WASHINGTON — It took a near-miraculous confluence of factors for a pro-choice Democrat to win the state of Alabama — but it happened. The ruby-red Republican state delivered a stunning result to elect Democrat Doug Jones to the U.S. Senate.
Last time Democrats didn't even mount a campaign. A write-in Democratic candidate lost to Jeff Sessions by a nearly inconceivable margin of almost 95 per cent, and this time the party won by 1.5 per cent.
Here are six ways this reshapes American politics.
1— Passing bills just got harder for the GOP. Republicans will hold just a one-vote majority in the Senate. That means their legislation can be more easily defeated, and their judicial appointments rejected. All it takes is for two Republicans to defect, instead of the current three. This gives Republican moderates like Susan Collins and Lisa Murkowski quasi-veto power on everything. Aware of this, the parties scrambled Wednesday over the timing of a major vote on taxes: Republicans rushed to pass a bill this year, ignoring a demand from Democrats that they pause for a few weeks so the newly elected senator can be sworn in.
2— Republican infighting. The GOP has been a tinderbox of internal tension, and this is one more spark. Recriminations began before votes were even counted. The party establishment swiftly blamed the nationalist, alt-right wing for elevating controversial candidates like Roy Moore. It was party insurgents who propelled the gay-bashing, anti-Muslim, accused one-time molester of adolescents to the nomination. A close confidant of congressional leader Mitch McConnell pointed this out, while counting was still underway Tuesday. Josh Holmes tweeted: ''I'd just like to thank Steve Bannon for showing us how to lose the reddest state in the union.'' GOP lawmaker Peter King put it more crudely, on CNN: "(Bannon) guy does not belong on the national stage. He looks like some disheveled drunk that wondered on to the political stage." The party's other wing retorted with its own grievances. The Bannon types castigated party elites for failing to support Moore, denying him donations and endorsements. Bannon's Breitbart website offered an early taste of that counter-attack with the headline: ''Republican Saboteurs Flip Seat To Dems.''
3— Democrats energized. After a dominant performance last month in races across the country, Democrats now have ample reason to believe they can reclaim the House of Representatives in next year's midterms. Turnout has been unexpectedly high in Democrat areas; among youth; and among African-American voters. There's been a surge in fundraising and candidate-recruitment. The party can now point to its long shot win in Alabama, as it tries recruiting star candidates for anticipated close races.
4— Start the Senate-watch. Winning either of the two congressional chambers next year would give Democrats big power — to stall bills, launch investigations and generally thwart Trump's presidency. But the ultimate prize isn't the House; it's the Senate. So far, that's seemed positively unattainable. By a fluke of the calendar, the Senate seats up for election next year are overwhelmingly Democratic, giving them few opportunities for pickups. The odds have just narrowed. To end the GOP majority, Democrats now need just two Republican seats — they will be gunning hard in Nevada, Arizona and elsewhere, but must still defending their own two-dozen seats up for re-election. Why does the Senate matter so much? It doesn't just adopt laws, like the House. It's also the chamber that approves presidential nominations — to the cabinet, federal agencies, and the Supreme Court. And that court has three judges aged over 75 years old, with their eventual replacements poised to decide hot-button issues like abortion.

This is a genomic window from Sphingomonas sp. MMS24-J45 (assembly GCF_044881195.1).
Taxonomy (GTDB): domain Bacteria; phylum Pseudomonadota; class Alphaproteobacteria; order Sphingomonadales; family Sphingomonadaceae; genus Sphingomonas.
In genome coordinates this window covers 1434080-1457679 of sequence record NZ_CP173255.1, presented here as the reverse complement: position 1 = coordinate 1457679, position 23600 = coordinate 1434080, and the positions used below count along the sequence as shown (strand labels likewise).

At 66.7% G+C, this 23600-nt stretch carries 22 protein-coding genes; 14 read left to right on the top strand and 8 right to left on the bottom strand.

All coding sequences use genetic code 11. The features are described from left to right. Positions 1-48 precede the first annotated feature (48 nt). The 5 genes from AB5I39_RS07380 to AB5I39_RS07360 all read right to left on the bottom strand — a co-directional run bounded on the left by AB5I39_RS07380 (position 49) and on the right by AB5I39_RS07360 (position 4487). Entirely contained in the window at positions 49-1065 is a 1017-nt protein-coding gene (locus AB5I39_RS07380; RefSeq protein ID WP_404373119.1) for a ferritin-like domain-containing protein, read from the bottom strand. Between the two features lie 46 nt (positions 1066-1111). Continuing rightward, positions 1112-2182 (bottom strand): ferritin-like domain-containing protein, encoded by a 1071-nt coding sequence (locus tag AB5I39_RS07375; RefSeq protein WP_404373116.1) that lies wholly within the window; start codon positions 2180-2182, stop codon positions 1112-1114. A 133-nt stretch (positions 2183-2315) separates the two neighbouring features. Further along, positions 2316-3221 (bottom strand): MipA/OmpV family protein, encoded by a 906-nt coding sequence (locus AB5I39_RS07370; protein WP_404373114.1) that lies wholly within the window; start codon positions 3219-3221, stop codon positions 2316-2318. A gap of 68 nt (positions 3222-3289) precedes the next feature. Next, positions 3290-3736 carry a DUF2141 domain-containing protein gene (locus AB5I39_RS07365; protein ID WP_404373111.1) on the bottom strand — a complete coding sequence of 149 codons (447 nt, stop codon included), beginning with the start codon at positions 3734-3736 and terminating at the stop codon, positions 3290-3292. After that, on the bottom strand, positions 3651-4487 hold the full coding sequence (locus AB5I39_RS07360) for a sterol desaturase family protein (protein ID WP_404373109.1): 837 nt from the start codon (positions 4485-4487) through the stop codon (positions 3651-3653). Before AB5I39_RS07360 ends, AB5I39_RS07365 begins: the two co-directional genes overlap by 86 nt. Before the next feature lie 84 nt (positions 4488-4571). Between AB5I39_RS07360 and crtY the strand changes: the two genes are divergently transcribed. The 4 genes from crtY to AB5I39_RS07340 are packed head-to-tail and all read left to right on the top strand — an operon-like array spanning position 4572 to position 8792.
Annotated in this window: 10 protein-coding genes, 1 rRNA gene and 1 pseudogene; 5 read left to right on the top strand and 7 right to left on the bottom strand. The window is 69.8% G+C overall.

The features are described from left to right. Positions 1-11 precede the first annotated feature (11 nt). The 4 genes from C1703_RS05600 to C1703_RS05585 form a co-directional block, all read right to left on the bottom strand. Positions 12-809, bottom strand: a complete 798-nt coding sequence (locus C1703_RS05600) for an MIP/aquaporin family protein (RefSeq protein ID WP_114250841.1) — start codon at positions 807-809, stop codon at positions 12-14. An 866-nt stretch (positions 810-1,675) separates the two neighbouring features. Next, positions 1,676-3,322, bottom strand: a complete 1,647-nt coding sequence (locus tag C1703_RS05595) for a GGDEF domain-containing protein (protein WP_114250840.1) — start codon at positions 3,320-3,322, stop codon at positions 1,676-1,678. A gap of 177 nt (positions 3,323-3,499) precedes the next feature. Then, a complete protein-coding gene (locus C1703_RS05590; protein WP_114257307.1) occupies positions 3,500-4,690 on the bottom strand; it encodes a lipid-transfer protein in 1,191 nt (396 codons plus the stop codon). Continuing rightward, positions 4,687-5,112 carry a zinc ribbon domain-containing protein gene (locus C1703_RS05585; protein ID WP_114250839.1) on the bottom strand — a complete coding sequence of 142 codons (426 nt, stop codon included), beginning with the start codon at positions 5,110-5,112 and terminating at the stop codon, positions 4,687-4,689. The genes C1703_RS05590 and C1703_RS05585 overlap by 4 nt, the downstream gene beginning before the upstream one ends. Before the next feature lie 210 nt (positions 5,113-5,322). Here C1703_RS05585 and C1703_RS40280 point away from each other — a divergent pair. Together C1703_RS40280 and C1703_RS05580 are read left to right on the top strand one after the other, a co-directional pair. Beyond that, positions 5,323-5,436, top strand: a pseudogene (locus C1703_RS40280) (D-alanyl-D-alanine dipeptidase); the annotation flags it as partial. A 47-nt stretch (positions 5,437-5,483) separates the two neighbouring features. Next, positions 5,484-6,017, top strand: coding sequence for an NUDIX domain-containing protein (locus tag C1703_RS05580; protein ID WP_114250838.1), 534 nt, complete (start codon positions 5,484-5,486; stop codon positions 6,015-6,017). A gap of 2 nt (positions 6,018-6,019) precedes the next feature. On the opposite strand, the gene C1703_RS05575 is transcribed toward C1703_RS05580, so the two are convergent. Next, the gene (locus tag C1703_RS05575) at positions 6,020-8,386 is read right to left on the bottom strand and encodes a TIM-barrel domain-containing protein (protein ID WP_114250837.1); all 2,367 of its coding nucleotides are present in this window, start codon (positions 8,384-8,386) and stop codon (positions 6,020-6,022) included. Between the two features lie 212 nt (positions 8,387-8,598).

5— Spotlight on Donald Trump. His unpopularity is starting to worry his party. Fearing a tidal wave in next year's midterms, some Republicans are grumbling that the president must adjust his behaviour. Former presidential candidate Rick Santorum, on CNN, called the results a wake-up call for Trump: ''It is a very clear warning shot.'' He urged the president to tone down the constant conflict and chaos, as it's turning off voters: ''It's just debilitating. It wears people out. ... (People are) worn out by the daily controversy coming from the president's Twitter feed.'' A big Trump fan agreed the result could up the pressure on him, for other reasons. Fox News pundit Laura Ingraham speculated Democrats will now recycle sexual-misconduct allegations against Trump, compare them to Moore's, point to voters' rejection of Moore and argue the president should be investigated. That's already begun. Several Democrats have been calling for investigations, or even for Trump's resignation.
6— Roy Moore goes away. This is the silver lining for many Republicans. A number commented after Tuesday's results that his presence in the Senate would have been a political millstone. They said Democrats would have made Moore a national campaign issue — someone who's called for homosexuals to be jailed; who said Muslims should be barred from Congress; and who was reportedly once banned from a mall for his alleged habit of creeping on adolescent girls. They worried Democrats would turn Moore into the poster-boy for the Republican party and feared how that might play in states far less hospitable to them than Alabama.